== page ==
~ by Randy Wagner
How to Find Issues Early in the QA Process
Learning how to QA a Policy Administration System (PAS) is a bit like learning how to drive. At first, everything seems to be coming at you. Task saturation can set in, and eyes shift from one potential danger to another. The real dangers can get lost in the mix and not show up until it’s too late. It can be exhausting and nerve-wracking. However, much like learning how to drive, it’s about paying attention and sticking to the basics.
Start Slow and Learn the Basics using Solid Test Cases
Ideally, lessons in a car begin in a deserted parking lot. Learn the basic functions. Get a feel for the sensitivity of the throttle, brakes, and steering at different speeds; then add in turn signals, wipers, hazard lights, etc. Likewise, in an open QA environment, poke through the system. Create a policy. Modify, cancel, reinstate, rewrite, and renew some. Even if you have a solid insurance background, it’s good to learn the flow of the system. This will help you write test cases.
Focus on Your Own Test Cases to Avoid Collisions
Once you are out on the road and in a shared QA environment, retain good fundamentals. Stay in your lane. Don’t use other people’s accounts or transactions as your test bed. Unless you know exactly what went into them, you may be chasing false positives when a test fails. Worse, you may invalidate someone else’s testing and that’s a fender bender you don’t want. Create your own to avoid bumping into other people.
Follow the Release Report, Pay Attention to the Signs, and Share with Other QAs
Pay attention to signs and signals. Don’t start testing until the code lands in the test environment. There should be a release report to identify what stories or defects have been implanted in any given environment. Pay attention in scrum when someone else notes issues with the system. Use your signals. Step on the brakes and communicate when you see issues— even before you write up the defect—especially if it is a showstopper. Other QAs in your stream (even other streams) will appreciate a heads up on serious issues. If you hit a roadblock, look for a detour. Sometimes you can complete a transaction if you avoid a specific coverage or entity type without invalidating your test. Share that info too.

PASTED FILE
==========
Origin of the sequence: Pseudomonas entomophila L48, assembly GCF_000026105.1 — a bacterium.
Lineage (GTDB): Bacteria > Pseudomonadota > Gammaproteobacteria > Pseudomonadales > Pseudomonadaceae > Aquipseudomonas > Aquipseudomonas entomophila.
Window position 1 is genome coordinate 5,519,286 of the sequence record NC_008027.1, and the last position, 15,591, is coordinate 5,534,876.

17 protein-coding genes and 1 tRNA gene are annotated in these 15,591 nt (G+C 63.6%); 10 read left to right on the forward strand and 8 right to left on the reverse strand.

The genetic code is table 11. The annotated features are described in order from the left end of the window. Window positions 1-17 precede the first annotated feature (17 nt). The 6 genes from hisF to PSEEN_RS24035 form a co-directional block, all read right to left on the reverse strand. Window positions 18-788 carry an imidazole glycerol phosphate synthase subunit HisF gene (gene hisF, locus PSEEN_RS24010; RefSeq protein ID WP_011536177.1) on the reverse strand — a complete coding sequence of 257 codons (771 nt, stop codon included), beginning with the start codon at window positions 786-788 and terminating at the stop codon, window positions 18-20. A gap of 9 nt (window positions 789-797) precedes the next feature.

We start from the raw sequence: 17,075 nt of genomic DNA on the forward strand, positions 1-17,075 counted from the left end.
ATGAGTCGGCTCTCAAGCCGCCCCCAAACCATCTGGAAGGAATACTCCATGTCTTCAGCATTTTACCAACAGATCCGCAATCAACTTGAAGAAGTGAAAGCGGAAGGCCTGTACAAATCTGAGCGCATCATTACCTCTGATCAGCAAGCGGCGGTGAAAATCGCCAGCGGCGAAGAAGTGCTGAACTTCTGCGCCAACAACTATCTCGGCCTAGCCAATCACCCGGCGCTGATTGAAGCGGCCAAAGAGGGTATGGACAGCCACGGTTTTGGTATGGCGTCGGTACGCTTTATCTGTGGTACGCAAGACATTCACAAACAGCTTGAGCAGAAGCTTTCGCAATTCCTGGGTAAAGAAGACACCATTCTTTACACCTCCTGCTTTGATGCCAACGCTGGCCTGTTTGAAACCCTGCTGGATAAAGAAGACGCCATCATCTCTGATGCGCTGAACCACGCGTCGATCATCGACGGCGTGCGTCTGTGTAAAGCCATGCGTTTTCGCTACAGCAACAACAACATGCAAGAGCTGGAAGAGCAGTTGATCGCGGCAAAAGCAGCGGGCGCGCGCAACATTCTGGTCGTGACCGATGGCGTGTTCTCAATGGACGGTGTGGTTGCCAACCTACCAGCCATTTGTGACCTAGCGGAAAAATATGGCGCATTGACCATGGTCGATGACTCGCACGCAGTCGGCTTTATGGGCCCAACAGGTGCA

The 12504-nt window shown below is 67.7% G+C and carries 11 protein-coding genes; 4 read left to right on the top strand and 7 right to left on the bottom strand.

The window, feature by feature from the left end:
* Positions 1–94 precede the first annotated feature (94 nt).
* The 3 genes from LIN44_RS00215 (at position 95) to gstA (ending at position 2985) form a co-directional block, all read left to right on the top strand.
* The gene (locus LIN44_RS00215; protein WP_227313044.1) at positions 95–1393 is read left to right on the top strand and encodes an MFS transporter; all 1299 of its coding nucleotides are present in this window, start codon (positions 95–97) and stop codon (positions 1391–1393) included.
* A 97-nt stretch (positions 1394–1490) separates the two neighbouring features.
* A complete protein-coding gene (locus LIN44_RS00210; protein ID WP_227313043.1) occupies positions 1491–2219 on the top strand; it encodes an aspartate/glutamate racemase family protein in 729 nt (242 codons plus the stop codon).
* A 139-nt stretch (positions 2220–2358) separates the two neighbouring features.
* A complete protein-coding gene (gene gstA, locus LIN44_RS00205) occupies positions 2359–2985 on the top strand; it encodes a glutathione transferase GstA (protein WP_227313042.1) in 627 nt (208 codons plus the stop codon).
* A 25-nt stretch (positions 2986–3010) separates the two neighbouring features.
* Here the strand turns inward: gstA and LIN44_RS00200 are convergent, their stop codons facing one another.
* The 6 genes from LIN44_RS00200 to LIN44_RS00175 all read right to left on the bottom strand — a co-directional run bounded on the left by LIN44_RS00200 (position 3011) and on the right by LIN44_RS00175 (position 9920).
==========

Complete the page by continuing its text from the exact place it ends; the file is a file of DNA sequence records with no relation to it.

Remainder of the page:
Seek out the Hazardous Areas like Integrations where Issues are Likely
Constantly look for danger. In a car, that includes unpredictable children and animals or other cars weaving through traffic. In a PAS, linked coverages and modifying out of the box time schedules are almost guaranteed to have defects whether you are in policy, billing, claims, or portal centers. Integrations are another hazardous area. Too often, they are tested in isolation and then problems are found in the functional centers because workflow hasn’t been fully fleshed out.
Work Slowly and Thoroughly to Keep Defects out of UAT and Production
Speeding is the second most common cause of accidents. Speed and QA are dangerous bedfellows; accidents happen when defects leak into UAT or, worse, Production. Drive through each test correctly the first time. It takes time to set up data and transactions again so better to be slower but thorough than speedy and repetitive. Wrong results impact the rest of the team.
Take the Necessary Steps that Allow You to Really Focus on the Task at Hand
But, the most common cause of car accidents, by far, is distracted driving. Focused QA, like focused driving leads to better outcomes. Whether you use headphones, a quiet room, or set the phone to silent, pay attention as you test. It is easy to lose a train of thought and miss something when your brain is absorbing too much. Focus on the task and get it done right.
Execute QA Well and Enjoy the Rewards
Like driving, testing isn’t difficult when you start with strong fundamentals and build from there. Everything comes into focus with the relative importance it should get. Execute well and you will get to your destination safely, quickly, and maybe even have some fun along the way.
Randy Wagner is Director of Quality Assurance for CastleBay Companies. He has 20 years of consulting experience across private and public sectors, Guidewire InsuranceSuite, InsuranceNow, and Duck Creek, with specializations in quality assurance, configuration management, and automation.